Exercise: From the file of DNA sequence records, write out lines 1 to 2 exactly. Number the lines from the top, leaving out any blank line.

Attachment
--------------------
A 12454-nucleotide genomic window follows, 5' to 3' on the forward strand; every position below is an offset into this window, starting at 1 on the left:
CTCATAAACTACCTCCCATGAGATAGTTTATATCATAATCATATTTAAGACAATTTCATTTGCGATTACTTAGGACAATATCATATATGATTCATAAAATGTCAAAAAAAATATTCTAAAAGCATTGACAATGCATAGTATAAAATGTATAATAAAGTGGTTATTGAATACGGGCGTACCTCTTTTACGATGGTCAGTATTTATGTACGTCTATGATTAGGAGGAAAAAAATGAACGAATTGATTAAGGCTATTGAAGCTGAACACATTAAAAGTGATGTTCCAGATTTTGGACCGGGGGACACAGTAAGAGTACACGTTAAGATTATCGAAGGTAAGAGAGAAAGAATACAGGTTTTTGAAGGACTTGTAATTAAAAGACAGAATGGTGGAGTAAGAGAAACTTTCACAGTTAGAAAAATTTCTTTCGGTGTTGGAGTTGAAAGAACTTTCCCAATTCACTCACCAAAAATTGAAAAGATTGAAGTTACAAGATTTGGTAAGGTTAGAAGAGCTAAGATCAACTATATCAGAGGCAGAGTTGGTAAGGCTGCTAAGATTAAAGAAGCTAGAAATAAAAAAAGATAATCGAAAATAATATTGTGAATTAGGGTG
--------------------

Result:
A 12454-nucleotide genomic window follows, 5' to 3' on the forward strand; every position below is an offset into this window, starting at 1 on the left:
CTCATAAACTACCTCCCATGAGATAGTTTATATCATAATCATATTTAAGACAATTTCATTTGCGATTACTTAGGACAATATCATATATGATTCATAAAATGTCAAAAAAAATATTCTAAAAGCATTGACAATGCATAGTATAAAATGTATAATAAAGTGGTTATTGAATACGGGCGTACCTCTTTTACGATGGTCAGTATTTATGTACGTCTATGATTAGGAGGAAAAAAATGAACGAATTGATTAAGGCTATTGAAGCTGAACACATTAAAAGTGATGTTCCAGATTTTGGACCGGGGGACACAGTAAGAGTACACGTTAAGATTATCGAAGGTAAGAGAGAAAGAATACAGGTTTTTGAAGGACTTGTAATTAAAAGACAGAATGGTGGAGTAAGAGAAACTTTCACAGTTAGAAAAATTTCTTTCGGTGTTGGAGTTGAAAGAACTTTCCCAATTCACTCACCAAAAATTGAAAAGATTGAAGTTACAAGATTTGGTAAGGTTAGAAGAGCTAAGATCAACTATATCAGAGGCAGAGTTGGTAAGGCTGCTAAGATTAAAGAAGCTAGAAATAAAAAAAGATAATCGAAAATAATATTGTGAATTAGGGTG